It’s a tweak, but Brocail left new pitching coach Strom in a good place

Call it a hunch, but I believe the Astros got it right with the recent movement on the pitching jobs.

First, Doug Brocail has apparently fit in nicely with the Astros, and helped to transition to the new system and coaching staff. He’ll have a little more latitude and be able to teach more in his new position as senior pitching adviser for the organization.

Brent Strom was in Houston before (1996), but got washed out with the bath water when Terry Collins was sent packing after the ’96 season. He has a good reputation as a communicator and, if the number of quality pitchers coming up through the Cardinals’ system is any indication, bring him on!

Strom has been the chief minor league pitching instructor for St. Louis since 2007, thus also has experience with Astros’ GM Jeff Luhnow. Obviously, then, the working relationship — at least with upper management — should be good to go.

Strom’s first order of business is to build the foundation and implement his system with pitchers already in the majors like Jordan Lyles, Jordan Cosart, Brett Oberholtzer and Brad Peacock, not to mention Dallas Keuchel and Josh Fields. Of course, there’s a wealth of others at the minor league level that Strom will get a peek at during spring training.

While this may be considered a tweak, it’s one more step for Luhnow, who continues to lay the foundation for the organization. Removing Brocail and first base coach Dave Clark removes any connections to Brad Mills‘ old staff.

By all accounts, Brocail did a decent job with an overwhelming work load. If you were pitching coach in the organization the past two years — charged with winning, teaching, building — where would you start? You may disagree, but it seems that Brocail has left Strom with a good starting place.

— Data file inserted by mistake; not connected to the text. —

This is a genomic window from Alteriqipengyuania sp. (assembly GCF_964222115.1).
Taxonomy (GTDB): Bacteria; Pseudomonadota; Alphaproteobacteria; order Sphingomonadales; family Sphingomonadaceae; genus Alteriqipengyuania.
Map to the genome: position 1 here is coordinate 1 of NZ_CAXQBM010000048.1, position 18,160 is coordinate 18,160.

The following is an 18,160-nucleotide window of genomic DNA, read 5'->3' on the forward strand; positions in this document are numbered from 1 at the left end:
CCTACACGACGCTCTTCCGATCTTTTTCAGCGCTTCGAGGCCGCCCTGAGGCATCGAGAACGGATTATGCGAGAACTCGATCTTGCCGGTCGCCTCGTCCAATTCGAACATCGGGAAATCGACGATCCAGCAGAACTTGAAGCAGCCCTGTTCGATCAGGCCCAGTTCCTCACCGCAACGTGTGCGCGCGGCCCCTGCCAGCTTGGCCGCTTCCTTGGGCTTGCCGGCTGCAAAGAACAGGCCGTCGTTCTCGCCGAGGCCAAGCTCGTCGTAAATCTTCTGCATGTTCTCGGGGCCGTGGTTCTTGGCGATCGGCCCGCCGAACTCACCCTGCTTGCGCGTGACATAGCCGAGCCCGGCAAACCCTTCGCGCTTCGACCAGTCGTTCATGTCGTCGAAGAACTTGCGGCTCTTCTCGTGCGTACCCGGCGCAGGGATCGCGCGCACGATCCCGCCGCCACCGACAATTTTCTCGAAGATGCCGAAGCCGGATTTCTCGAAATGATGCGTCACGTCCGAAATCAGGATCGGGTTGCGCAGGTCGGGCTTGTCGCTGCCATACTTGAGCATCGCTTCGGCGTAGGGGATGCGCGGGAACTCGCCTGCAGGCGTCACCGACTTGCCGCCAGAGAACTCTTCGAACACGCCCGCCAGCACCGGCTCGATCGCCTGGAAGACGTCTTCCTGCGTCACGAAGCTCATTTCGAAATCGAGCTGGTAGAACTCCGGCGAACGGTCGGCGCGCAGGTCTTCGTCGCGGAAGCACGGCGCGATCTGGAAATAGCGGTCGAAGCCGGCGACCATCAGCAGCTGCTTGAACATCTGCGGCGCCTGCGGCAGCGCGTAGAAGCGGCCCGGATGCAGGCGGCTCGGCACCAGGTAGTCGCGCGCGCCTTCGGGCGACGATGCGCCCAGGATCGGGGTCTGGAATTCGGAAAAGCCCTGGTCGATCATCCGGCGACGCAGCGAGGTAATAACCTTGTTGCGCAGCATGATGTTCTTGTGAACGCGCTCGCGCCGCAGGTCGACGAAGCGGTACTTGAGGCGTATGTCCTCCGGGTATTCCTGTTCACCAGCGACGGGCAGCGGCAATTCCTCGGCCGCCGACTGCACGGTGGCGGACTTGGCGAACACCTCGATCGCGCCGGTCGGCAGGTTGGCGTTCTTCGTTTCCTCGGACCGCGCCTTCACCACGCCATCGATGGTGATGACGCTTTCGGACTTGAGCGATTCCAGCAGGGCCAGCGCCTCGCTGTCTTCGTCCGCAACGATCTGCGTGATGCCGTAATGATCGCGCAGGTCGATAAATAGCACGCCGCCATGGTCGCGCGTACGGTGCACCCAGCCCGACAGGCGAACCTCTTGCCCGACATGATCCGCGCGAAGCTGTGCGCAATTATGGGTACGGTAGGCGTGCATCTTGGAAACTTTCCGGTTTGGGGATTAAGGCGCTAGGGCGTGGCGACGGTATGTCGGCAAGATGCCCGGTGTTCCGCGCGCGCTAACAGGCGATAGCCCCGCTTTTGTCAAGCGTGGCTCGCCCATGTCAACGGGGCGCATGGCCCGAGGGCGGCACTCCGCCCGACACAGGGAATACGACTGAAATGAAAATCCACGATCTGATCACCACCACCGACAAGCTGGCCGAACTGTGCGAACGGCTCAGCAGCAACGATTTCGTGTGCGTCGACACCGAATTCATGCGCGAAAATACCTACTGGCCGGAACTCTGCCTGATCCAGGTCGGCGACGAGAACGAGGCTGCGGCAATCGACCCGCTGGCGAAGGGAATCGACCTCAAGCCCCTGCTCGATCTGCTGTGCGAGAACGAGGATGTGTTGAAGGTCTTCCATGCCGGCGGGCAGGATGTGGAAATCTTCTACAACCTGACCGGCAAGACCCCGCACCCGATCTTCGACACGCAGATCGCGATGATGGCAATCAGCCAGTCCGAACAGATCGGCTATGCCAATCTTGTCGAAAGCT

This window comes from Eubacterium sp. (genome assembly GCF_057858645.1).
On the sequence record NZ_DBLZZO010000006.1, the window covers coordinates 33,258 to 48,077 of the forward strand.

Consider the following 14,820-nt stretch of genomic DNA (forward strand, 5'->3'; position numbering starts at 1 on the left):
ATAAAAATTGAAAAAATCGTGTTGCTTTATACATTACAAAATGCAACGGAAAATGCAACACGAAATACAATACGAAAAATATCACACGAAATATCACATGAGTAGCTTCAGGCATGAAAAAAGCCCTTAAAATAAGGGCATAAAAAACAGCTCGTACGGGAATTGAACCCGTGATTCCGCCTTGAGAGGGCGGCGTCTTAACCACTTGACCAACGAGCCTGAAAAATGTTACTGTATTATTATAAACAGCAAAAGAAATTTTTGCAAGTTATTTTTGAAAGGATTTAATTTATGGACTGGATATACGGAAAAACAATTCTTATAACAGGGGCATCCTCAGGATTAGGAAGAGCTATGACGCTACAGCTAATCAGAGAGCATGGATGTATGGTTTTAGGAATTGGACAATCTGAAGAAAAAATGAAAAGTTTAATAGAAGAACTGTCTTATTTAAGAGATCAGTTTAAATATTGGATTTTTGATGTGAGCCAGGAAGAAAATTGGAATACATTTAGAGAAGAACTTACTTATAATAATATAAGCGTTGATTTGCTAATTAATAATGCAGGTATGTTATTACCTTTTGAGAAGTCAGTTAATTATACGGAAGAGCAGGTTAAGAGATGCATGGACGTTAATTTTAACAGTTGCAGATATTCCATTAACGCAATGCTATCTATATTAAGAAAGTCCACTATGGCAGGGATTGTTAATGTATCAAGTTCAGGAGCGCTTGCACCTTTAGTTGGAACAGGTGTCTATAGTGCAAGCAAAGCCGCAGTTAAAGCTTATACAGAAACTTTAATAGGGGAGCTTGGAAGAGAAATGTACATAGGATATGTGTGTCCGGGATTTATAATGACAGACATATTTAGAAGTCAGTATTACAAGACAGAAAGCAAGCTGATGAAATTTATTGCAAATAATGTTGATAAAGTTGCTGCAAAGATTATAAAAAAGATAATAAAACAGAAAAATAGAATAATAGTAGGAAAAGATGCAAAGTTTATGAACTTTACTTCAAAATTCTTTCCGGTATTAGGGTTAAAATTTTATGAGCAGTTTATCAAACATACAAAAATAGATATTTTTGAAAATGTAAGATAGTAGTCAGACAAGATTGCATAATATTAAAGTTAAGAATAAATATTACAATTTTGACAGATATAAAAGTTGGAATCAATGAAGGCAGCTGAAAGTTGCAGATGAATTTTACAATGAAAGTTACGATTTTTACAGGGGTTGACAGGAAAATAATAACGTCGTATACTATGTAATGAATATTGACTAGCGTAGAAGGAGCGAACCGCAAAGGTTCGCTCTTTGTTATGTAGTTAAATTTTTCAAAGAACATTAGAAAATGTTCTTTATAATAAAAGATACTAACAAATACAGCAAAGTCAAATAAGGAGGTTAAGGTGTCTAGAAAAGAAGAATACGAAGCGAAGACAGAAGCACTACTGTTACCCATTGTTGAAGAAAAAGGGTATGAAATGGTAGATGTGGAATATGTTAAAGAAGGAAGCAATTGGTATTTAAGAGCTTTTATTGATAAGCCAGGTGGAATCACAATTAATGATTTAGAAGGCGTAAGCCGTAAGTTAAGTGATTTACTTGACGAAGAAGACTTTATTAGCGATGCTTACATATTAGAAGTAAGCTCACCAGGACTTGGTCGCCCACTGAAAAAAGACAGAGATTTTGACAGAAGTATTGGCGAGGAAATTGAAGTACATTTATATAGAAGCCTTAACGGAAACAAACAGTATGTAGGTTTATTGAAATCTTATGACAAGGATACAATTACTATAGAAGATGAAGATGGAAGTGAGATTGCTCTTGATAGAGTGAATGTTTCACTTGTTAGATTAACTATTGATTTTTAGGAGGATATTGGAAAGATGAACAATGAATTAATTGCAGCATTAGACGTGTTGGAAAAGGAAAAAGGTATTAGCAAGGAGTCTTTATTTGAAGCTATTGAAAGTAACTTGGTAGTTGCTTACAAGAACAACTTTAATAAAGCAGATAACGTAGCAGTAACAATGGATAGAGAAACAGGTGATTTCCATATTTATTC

11 comments on “It’s a tweak, but Brocail left new pitching coach Strom in a good place

  1. Connecting to the Cards is a good thing as far as young pitching goes. I thought Brocail did a decent job that varied with the quality of the clay he was molding.
    I personally would like to know what Luhnow thinks of the hitting coach – whereas I thought some of the pitchers improved during the year – I thought hardly anyone improved on the hitting side.


    • Dan, you are spot on with Mallee. Indeed, while it’s difficult to take a snapshot with this team, you should have been able to start a line in April and see an uptick on the graph come the end of September. Not sure there was much improvement in that area.


    • I know that they did not have tremendous talent on offense, Chip – but I never saw changes in approach. Are the players that stubborn or was the pitching coach that ineffective?


  2. Your last sentence is golden. Indeed Strom is in a good starting place. He gets to follow some of the worst pitching ever. Any improvement at all is applauded and rock bottom will just look the same. It is a great opportunity for him. If the Astros end 2014 with the 25th worst pitching staff, Strom will be a genius.
    But seriously, get with the pitching coaches at CC and OKC and use them to help devise a plan. They appear to have the stuff, I’m sayin’!


    • This more or less aligns with my opinion as well. It’s seemed as if the CC and OKC pitching has been more consistent over the last two seasons than that at the major league level. Ignoring the obvious difference in competition it would be nice to know what other variables are being accounted for here. Are the pitching coaches / managers calling the pitches at each level? Is the catcher calling the game? Are they given their assignments ahead of time and allowed to prepare? We’ve seen a fair amount of offense at OKC so I am not ready to factor in ballpark against anyone yet.


  3. Tampa Bay finished the season with 32,807 in attendance. Heck, if they can’t fill the place for a playoff game against the Sox, they should go ahead and move.


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